Proper foot care and safety are important in the warm-weather months.
Wanting to go barefoot at this time of the year can lead to problems, according to Dr. Edward Cline, a podiatrist with the Hannibal Regional Medical Group.
Cline said he sees a surprising number of sprained ankles and broken bones during the summer months, due to people being active -- and barefoot -- outside while doing yard work or playing with their family. Other issues Cline says can come from going barefoot or wearing shoe wear that is not supportive can be splinters and stepping on broken glass.
"You really should not be going outside barefoot, at all," Cline said. "You (also) don't want to get sunburned on your feet, which could lead to melanoma, or you don't want your foot getting cut by a piece of wood or glass that could be hidden. Those are two very common problems I see this time of year."
Cline suggests wearing sandals, which provide support for the feet. Sandals, however, can also cause a problem if the person's feet will be in and out of water. Cline says to make sure the sandals do not have foam in them. The foam will hold water and become a breeding ground for bacteria.
Mark Lotz, director of the respiratory care program at Blessing-Rieman College of Nursing and Health Sciences, will be the guest speaker at the June 19 meeting of the Quincy Regional Sleep Disorders Support Group.
Loyz will discuss, "Sleep Disordered Breathing and Questions about CPAP and BiPAP."
The meeting will be 6:30 to 7:30 p.m. in the Blessing Hospital Auditorium. The auditorium is to the right, just inside the main entrance to the hospital. The event will include refreshments.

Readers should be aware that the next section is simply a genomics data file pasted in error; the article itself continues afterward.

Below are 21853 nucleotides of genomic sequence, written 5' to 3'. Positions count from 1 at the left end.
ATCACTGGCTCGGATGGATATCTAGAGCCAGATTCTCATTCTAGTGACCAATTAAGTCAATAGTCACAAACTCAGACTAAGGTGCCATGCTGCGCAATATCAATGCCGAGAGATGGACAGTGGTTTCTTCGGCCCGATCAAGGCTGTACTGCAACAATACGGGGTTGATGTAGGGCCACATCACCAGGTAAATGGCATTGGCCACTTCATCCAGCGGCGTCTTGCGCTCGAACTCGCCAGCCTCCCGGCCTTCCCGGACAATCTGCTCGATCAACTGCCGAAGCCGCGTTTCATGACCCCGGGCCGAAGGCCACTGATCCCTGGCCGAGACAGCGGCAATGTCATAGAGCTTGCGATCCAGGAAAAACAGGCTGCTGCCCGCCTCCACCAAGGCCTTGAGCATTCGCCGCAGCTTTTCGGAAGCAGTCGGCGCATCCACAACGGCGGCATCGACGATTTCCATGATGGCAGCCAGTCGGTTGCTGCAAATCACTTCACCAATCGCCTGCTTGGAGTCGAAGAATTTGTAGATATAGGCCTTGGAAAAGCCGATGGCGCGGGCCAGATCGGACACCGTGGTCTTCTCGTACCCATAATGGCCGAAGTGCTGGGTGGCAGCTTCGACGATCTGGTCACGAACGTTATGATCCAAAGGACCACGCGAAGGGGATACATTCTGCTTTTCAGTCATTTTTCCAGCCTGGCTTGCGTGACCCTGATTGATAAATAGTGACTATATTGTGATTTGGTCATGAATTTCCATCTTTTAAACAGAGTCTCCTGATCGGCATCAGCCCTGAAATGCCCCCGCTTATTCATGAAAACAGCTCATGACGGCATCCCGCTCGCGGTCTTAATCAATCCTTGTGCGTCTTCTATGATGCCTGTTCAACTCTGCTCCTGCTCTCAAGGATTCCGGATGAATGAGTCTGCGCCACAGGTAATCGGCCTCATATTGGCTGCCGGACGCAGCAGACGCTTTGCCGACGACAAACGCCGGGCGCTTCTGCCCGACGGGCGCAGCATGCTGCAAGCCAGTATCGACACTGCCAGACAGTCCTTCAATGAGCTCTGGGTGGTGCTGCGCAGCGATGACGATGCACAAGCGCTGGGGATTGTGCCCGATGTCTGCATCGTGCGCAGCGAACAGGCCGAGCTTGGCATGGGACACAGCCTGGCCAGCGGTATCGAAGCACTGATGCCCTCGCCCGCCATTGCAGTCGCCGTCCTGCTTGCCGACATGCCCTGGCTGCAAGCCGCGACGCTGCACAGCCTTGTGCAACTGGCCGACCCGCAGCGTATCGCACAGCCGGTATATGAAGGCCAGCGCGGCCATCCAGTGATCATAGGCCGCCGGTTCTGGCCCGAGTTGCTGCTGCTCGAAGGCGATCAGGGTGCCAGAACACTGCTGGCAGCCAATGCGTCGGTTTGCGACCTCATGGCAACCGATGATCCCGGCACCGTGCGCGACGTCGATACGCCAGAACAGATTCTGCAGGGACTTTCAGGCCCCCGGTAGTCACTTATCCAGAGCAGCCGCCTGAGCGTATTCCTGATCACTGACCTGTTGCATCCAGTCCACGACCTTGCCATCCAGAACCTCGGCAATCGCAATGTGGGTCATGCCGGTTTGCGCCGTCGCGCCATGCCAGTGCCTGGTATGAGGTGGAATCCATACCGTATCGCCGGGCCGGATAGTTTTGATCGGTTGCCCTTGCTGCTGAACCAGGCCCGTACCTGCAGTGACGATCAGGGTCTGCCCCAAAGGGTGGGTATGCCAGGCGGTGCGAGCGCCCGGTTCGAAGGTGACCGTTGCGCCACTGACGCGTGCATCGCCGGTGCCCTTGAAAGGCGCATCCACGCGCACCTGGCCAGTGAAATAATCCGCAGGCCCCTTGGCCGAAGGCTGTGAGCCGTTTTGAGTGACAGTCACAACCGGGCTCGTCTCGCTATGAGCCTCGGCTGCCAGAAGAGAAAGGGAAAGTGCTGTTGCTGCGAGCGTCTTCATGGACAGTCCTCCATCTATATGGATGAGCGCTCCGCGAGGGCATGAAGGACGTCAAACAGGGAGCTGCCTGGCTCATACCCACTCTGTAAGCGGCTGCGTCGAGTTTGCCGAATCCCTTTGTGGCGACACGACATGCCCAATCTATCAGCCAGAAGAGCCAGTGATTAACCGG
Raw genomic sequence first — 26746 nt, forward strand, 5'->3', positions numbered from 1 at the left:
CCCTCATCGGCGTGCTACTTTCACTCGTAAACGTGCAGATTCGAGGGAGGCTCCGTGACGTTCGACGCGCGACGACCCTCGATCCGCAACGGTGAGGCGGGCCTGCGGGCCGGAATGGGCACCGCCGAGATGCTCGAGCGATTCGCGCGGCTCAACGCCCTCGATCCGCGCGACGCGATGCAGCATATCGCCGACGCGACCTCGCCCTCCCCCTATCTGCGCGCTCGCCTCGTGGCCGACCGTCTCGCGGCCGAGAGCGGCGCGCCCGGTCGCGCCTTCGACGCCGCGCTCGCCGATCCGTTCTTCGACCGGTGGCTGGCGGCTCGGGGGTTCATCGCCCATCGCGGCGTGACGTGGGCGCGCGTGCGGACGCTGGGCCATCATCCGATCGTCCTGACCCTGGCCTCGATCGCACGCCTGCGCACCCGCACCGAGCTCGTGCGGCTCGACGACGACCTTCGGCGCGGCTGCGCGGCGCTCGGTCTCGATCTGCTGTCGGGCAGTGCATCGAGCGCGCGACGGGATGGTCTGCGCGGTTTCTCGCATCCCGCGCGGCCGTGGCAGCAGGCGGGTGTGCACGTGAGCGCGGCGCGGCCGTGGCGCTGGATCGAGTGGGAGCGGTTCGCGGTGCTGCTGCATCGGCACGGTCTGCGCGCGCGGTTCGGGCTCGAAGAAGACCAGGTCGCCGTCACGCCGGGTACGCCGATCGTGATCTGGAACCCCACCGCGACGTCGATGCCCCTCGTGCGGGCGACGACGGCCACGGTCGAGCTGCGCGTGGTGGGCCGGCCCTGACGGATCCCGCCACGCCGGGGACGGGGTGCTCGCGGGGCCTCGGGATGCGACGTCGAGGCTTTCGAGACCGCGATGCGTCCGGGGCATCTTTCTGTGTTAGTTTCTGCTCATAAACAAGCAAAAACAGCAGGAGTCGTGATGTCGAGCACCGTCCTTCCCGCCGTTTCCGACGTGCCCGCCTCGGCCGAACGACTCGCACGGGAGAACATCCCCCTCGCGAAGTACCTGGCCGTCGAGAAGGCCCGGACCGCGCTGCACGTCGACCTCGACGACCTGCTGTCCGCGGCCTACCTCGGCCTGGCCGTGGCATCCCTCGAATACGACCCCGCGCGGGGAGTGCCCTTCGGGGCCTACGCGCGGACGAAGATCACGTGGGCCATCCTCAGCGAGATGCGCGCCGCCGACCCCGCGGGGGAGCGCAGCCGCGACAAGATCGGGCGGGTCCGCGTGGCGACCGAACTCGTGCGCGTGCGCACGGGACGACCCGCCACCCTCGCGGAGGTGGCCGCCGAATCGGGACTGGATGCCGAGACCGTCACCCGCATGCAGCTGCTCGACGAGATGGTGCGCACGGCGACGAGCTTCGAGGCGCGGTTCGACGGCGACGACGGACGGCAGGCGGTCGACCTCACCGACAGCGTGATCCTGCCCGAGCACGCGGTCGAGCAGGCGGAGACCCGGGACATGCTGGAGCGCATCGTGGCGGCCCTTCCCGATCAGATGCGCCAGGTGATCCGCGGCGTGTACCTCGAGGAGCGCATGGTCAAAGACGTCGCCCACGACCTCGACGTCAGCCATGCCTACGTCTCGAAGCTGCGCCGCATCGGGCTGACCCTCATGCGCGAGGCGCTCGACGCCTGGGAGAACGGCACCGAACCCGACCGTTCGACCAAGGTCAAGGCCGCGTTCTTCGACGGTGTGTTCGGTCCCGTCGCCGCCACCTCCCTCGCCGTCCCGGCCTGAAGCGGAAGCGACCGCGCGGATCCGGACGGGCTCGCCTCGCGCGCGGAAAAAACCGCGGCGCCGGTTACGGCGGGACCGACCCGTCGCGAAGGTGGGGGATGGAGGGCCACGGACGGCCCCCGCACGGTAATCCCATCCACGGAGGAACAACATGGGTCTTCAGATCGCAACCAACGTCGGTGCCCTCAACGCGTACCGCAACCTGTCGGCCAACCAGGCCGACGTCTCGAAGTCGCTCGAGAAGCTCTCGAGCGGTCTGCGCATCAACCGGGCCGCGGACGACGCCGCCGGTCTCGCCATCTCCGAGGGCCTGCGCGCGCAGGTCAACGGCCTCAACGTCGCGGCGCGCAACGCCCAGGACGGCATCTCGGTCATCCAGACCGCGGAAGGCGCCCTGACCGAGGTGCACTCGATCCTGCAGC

Quincy Regional Sleep Disorders Support Group meetings are designed to be helpful to anyone currently using sleep apnea therapy, those beginning therapy or those with questions about sleep apnea or any form of sleep disorder. Family members and friends are also encouraged to attend.
The support group is sponsored by the Blessing Sleep Center in association with the American Sleep Apnea Association and the AWAKE (Alert, Well And Keeping Energetic) network.
For more information or to join a mailing list, contact the Blessing Sleep Center at 217-277-5397.
West Nile update
The Illinois Department of Public Health (IDPH) has confirmed the first mosquitoes to test positive for West Nile virus in Illinois for 2018. North Shore Mosquito Abatement District staff collected the positive mosquitoes on May 25 in Glenview and Morton Grove. No human cases of West Nile virus have been reported so far this year.
"As we see higher temperatures, we will start to see more West Nile virus activity," IDPH Director Dr. Nirav D. Shah said. "Although we see West Nile virus in Illinois every year, don't become complacent. It's easy to take precautions to protect yourself by wearing insect repellent and getting rid of standing water around your home."
Monitoring for West Nile virus in Illinois includes laboratory tests for mosquito batches, dead crows, blue jays, robins and other perching birds, as well as testing sick horses and humans with West Nile virus-like symptoms.
People who observe a sick or dying crow, blue jay, robin or other perching bird should contact their local health department, which will determine if the bird will be picked up for testing.
West Nile virus is transmitted through the bite of a Culex pipiens mosquito, commonly called a house mosquito, that has picked up the virus by feeding on an infected bird.
Common symptoms include fever, nausea, headache and muscle aches. Symptoms may last from a few days to a few weeks. However, four out of five people infected with West Nile virus will not show any symptoms. In rare cases, severe illness including meningitis or encephalitis, or even death, can occur.
People older than 60 and individuals with weakened immune systems are at higher risk for severe illness from West Nile virus.